Why not leverage the existing infrastructure that we have today? Oil refineries make a variety of liquid fuels, many of which are highly valued in the global market. But, we are typically left with heaver fuels, with little external market value. Why not leverage these for power? Instead of tying to mix these heavier liquids to make a fuel suitable for power generation, why not use the heavier ends directly. Describe schematic: 1. To deal with these heavier liquid fuels, we offer a new concept …. Split or separate the heavy liquid ends from the refinery. Once split, the lighter liquids could be sent to a gas turbine … these liquids are well within current gas turbine capabilities, especially as most of the contaminants will end up in the heavier fraction. (Need emphasis here) The heavier fuel fraction can then be gasified. This is a chemical process in which the fuel is partially oxidixed and produces a hydrogen based fuel (syngas), which can be cleaned and burned in a gas turbine. This is a well known process …. GE has more than 1 million gas turbine operating hours on these types of fuels; Once example is a plant in Italy which is gasifying petrolelum (pet) coke to produce syngas which is used to fuel a set of gas turbines, producing 500 MW (net power). This slide strengthens the idea of direct firing of GT’s , as a higher performing platform than a traditional steam boiler. And the right side promotes the years of gasification experience, numbers of value streams; syngas, metals, sulfur, CO2.
CTL block diagram
Slurry/liquid feed simple, safe, versatile, efficient, Reactor design downflow, simple, good solids removal, Wide range of possible operating variables pressure, feeds, optimize overall system, Gas Cooling by either water quench or high pressure steam generation. After the gasification reaction, the gas is cooled and scrubbed free of particulates in a water scrubbing system. This generates a hot clean syngas, saturated with water, and still containing H2S. Ash settles in the water bath and is removed from the high pressure reaction area via a lockhopper. Soot or char high in carbon is concentrated in a settler and recycled to the gasifier. Low carbon ash is sold or disposed of offsite. For solid feeds, the feedstock is ground with water to form a slurry. The slurry is then pumped to the gasifier. For oil feeds, the grinding mill is eliminated and the oil is pumped to the gasifier. Because of the similarity in feed systems for both solids and oil, we have great feedstock flexibility and some commercial units have changed feedstocks as the cost of feedstock has changed.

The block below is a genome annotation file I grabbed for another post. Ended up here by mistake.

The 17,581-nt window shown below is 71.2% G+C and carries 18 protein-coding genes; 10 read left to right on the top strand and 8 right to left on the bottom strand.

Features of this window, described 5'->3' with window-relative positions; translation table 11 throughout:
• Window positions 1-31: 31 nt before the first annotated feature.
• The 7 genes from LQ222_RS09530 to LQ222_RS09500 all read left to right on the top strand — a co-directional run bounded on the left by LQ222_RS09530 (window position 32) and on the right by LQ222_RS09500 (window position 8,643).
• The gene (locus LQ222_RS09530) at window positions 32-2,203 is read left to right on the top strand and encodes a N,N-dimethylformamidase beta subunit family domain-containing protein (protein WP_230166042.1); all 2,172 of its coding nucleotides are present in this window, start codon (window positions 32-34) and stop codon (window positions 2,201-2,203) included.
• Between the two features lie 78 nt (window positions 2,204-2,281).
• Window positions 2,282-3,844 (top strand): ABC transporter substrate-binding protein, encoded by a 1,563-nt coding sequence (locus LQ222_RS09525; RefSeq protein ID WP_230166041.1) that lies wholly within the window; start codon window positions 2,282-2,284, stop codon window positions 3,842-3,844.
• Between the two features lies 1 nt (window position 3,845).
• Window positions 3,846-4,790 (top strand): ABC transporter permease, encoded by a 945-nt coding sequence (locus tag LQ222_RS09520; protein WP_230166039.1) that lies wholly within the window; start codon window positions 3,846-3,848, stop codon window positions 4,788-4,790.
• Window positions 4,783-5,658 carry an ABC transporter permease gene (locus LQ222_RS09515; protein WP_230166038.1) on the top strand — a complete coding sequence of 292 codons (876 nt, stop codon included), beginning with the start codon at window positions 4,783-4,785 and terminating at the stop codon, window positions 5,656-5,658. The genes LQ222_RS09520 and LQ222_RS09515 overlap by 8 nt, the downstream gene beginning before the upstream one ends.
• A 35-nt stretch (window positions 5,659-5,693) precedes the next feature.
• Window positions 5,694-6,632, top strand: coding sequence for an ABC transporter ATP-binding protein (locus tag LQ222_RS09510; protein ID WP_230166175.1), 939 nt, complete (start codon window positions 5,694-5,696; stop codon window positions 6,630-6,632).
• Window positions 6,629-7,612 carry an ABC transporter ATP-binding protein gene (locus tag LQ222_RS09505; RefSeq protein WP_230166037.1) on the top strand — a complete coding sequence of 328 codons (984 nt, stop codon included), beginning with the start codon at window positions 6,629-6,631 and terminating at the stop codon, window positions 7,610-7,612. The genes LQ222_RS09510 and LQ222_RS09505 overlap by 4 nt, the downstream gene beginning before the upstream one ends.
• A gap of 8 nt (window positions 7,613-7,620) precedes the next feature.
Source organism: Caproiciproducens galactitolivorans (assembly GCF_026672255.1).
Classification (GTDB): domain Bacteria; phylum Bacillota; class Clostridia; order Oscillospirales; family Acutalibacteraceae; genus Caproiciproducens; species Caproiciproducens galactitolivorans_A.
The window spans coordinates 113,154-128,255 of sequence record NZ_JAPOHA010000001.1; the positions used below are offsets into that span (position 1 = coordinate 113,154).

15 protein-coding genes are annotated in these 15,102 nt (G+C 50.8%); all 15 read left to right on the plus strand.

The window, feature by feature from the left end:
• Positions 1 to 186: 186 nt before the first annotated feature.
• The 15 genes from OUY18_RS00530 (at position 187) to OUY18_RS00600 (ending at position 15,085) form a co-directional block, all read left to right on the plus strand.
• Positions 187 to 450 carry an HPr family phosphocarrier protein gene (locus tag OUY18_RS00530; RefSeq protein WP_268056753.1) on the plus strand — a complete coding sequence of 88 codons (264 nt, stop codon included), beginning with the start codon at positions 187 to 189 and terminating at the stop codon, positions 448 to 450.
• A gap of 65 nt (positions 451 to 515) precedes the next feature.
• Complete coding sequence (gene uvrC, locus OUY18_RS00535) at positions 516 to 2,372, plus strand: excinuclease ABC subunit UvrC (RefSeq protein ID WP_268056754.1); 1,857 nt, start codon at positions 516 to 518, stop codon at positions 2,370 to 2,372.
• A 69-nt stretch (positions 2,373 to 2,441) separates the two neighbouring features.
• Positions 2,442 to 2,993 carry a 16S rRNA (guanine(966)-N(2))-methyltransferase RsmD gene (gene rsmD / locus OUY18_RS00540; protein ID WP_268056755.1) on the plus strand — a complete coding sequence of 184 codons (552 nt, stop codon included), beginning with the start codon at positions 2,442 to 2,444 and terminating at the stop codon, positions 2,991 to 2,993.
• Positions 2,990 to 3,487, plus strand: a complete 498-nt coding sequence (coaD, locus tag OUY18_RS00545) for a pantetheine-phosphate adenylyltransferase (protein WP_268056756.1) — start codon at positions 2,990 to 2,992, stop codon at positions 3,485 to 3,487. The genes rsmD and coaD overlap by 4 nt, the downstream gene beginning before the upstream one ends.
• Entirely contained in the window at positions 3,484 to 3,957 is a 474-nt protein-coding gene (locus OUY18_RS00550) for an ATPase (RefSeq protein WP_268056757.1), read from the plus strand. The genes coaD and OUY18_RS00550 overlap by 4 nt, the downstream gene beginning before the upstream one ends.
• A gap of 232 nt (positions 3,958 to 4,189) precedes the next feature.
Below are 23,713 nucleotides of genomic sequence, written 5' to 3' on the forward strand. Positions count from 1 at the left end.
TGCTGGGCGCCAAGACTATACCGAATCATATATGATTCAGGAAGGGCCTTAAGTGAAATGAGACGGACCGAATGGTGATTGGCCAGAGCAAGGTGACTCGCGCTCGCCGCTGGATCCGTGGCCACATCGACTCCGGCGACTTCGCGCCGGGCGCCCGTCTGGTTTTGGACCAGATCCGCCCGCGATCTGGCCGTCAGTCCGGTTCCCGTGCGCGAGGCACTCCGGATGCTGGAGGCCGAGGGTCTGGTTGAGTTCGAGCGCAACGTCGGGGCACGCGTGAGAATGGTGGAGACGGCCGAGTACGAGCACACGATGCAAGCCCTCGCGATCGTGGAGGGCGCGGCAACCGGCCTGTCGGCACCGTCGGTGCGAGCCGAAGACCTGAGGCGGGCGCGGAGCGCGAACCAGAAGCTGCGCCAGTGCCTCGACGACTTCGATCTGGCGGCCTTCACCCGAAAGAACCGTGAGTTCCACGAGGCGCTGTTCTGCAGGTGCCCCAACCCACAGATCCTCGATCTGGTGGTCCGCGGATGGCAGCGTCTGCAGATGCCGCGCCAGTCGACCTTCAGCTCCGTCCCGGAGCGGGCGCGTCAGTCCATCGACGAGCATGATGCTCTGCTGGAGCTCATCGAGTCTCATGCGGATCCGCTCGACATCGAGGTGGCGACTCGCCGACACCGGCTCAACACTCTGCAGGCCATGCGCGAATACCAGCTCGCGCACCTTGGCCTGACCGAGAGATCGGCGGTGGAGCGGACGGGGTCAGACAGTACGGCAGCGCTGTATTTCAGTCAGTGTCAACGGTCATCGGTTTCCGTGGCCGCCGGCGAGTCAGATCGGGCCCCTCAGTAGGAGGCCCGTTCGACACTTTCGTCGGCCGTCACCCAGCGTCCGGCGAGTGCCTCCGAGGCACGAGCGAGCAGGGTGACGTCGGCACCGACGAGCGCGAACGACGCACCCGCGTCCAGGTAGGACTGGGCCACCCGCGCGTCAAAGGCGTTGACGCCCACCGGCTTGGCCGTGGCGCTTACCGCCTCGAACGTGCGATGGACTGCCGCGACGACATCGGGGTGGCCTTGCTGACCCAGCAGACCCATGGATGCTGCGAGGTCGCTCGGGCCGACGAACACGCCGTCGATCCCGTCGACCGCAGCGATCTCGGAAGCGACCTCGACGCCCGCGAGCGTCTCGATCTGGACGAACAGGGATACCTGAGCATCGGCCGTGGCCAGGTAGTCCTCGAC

Turndown issues – refineries have daytanks. These don’t can’t.
World Coal-to-Liquids Presentation
GE EnergyGasificationWorld CTL ConferenceRobert CarpenterMarketing Program Manager, Gasification 1/ GE /
AgendaGE leadership & experienceImportant design characteristicsProcess descriptionCritical process elementsProject complexities+/- of Illinois #6 coalKey results/dataSummary 2/ GE /